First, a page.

Below are examples of projects that students can do on their own, that have social impact, and that we believe might contribute to the AAMC’s “Capacity for Improvement” competency that is used in medical school admissions, depending on your own situation. Very few American pre-meds have such distinctive opportunities, which is no surprise given how few have experienced other sophisticated healthcare environments outside the U.S. When you look at the list below, notice how many of the ideas below would not be possible without having experience in a foreign developed country, or at least are much less impactful without that element. Keep in mind that the below are hard, and require a lot of responsibility and dedication, and you should decide, on your own, whether you have it. And whenever applicable, abide by any ethical or other rules, and always start with the question “how can I serve the healthcare community?” Our alumni can do a great job at these or similar projects:
- Hosting a visit of European medical students in your city in the U.S., in a way that is safe and well-organized
- Organizing a small collaboration between your university’s medical school (if there is one) (even when you are an undergrad) and a medical school in Europe
- Helping a senior physician whom you meet while abroad to turn a research project into a poster for a conference
- Ghostwriting (to the extent ethically allowed by the discipline you are writing in) and book translation for a medical academic researcher whom you meet in a hospital abroad
- Writing an article for your student paper to educate your peers on the differences between European and U.S. healthcare, with the many pros and cons of each
- Organize a conference at your university on the many pros and cons of European vs.U.S. healthcare, seeking funding to invite some of the people you met in Europe as speakers (if planned in advance and well, this is likely less costly than may appear)
- Participate in research with someone you met at the hospital (see example below)
- And many others!
Here’s a specific example of one of our alumni (Siobana N., Atlantis ‘19, Emory University ‘21), who worked independently on research with a healthcare entity in Europe. Siobana met Dr. Gasparri, one of the principal authors of the paper, while shadowing in the Breast Surgery field in Milan. This article was published on New Frontiers in Breast Surgical Oncology.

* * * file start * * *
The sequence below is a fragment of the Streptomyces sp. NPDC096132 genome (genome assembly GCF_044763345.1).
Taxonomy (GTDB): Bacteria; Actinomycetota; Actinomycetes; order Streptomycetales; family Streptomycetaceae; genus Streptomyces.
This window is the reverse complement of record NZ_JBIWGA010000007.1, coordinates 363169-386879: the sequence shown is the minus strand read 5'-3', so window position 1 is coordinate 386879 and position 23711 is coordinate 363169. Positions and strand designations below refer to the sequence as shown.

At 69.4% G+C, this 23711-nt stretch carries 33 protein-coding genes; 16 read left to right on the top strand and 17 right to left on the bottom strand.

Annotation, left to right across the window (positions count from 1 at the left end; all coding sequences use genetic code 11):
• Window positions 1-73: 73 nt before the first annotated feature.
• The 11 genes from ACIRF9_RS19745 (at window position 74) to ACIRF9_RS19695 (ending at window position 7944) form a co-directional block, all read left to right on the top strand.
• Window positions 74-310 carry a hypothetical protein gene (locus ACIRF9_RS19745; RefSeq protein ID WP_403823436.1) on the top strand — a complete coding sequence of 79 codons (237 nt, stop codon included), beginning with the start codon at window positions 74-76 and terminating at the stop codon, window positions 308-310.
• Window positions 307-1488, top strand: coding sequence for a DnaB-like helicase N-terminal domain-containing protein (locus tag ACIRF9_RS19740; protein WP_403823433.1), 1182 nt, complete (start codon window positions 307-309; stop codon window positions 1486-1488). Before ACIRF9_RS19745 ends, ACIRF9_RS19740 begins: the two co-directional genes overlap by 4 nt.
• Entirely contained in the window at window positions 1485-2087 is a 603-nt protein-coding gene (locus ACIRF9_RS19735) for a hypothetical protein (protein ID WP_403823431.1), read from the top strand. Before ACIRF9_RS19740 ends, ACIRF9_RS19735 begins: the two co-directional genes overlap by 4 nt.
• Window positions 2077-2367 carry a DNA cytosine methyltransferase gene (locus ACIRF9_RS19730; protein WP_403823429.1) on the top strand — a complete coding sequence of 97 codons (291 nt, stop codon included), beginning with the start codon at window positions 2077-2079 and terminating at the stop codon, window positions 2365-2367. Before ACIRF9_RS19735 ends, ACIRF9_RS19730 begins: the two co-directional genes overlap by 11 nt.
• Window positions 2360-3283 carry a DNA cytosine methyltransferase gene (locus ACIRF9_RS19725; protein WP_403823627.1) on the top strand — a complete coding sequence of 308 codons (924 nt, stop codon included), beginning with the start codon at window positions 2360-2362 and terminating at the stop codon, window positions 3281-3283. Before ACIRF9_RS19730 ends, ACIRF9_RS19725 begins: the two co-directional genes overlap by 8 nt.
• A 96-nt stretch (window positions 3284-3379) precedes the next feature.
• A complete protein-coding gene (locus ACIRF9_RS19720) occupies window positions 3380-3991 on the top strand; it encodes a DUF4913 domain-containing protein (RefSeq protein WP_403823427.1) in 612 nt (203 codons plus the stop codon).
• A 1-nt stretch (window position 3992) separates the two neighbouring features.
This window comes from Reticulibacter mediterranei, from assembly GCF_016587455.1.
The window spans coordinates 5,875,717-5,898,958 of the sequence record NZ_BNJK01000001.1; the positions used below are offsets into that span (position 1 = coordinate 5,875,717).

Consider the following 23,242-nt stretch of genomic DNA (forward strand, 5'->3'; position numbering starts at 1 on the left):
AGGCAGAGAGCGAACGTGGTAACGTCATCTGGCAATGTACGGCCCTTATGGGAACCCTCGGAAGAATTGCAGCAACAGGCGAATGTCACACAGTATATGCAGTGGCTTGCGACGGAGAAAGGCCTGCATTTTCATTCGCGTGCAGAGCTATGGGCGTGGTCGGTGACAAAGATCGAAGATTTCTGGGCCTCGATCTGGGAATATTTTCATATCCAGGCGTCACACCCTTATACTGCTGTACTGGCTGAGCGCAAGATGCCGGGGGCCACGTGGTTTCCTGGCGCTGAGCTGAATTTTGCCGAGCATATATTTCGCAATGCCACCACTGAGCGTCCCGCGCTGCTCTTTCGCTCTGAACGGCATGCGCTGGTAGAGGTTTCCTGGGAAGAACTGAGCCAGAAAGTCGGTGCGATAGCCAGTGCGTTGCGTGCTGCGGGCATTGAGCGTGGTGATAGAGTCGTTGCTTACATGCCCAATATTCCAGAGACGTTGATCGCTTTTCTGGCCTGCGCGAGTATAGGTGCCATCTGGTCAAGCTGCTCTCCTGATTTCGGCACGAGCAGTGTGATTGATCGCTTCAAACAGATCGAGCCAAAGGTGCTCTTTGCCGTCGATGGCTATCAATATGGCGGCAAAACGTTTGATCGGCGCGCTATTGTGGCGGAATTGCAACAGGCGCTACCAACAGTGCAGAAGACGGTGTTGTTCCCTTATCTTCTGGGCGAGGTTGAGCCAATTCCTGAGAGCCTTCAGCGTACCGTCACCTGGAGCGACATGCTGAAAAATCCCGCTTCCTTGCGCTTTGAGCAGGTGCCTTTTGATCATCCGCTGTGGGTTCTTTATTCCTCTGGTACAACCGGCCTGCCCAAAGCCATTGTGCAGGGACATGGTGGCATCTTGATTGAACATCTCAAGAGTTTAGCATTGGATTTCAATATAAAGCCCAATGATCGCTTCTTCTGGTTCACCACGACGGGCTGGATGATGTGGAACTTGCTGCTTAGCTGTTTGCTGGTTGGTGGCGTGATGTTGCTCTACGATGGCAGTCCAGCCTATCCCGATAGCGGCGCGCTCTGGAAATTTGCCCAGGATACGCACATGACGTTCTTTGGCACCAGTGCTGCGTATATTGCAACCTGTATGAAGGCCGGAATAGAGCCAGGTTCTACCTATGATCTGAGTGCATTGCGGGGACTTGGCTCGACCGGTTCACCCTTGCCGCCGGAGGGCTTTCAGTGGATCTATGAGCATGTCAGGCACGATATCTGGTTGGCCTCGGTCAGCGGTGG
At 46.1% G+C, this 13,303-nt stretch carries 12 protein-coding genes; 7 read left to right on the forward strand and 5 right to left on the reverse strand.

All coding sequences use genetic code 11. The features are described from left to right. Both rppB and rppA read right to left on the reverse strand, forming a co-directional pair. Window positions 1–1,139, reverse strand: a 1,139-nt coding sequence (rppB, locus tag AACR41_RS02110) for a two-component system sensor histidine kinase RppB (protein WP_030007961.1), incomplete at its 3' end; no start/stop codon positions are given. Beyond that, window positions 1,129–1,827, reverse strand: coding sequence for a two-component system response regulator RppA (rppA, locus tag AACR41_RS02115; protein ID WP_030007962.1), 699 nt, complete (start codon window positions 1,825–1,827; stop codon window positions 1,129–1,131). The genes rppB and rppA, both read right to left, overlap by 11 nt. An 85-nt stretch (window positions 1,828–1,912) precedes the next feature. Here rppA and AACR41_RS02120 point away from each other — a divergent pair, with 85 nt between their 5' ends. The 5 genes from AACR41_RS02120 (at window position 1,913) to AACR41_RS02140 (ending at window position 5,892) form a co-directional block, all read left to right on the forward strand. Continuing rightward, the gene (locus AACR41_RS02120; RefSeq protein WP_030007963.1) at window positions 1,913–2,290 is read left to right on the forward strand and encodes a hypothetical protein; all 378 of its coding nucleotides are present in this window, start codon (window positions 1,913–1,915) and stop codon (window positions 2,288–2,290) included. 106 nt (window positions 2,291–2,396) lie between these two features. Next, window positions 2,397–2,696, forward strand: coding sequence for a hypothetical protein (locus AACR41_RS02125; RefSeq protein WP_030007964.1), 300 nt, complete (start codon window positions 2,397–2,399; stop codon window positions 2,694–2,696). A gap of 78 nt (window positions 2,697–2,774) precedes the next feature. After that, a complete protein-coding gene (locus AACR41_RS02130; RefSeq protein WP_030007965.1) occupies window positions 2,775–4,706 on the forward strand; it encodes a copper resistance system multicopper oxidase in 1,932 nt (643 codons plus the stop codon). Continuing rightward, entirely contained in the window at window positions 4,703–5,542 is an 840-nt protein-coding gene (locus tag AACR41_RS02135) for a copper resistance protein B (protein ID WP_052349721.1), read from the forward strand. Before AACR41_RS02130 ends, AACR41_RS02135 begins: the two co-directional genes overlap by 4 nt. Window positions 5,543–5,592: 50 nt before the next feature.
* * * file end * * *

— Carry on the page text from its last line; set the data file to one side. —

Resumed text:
Note On Letters of Recommendation
Although we don’t call the situation of our students asking for letters of recommendation from doctors in our programs an example of a Uniqueness Project, it is related to it. And that’s because letters of recommendation are also opportunities that are possibly valuable precisely because they arise from the fact that our students are some of the few that have experienced the other type of high-resource healthcare available in the world: the single-payer system that is available in Europe and beyond.
With that in mind, consider asking for a letter of recommendation from someone you meet in your host hospital, being sure that you know them well enough to ask. Atlantis alumni find these letters to be helpful, since they are very unique and are rarely found in medical/PA school applications, and since these letters can complement an Atlantis experience well. That said, we discourage you from asking a letter to someone you don’t know well. As you’ve known for years, letters need to come from people who know you well. Whether that is the case during your Atlantis program depends on the program in question, but also on your own particular situation and the other letter writers you believe you already plan to ask to write you a letter.
On videos made on their phones, alumni explain why Atlantis helped them get in to their programs. These are alumni in MD, DO, PA, and other programs, but across all of them you will see a theme: Atlantis can clearly play a large role in interviews, across several degree types. You’ll also notice that the impact often comes from Atlantis alumni having a unique perspective on a uniquely different healthcare system. The videos speak about the shadowing experience and not about Uniqueness Projects, but the same theme applies to both.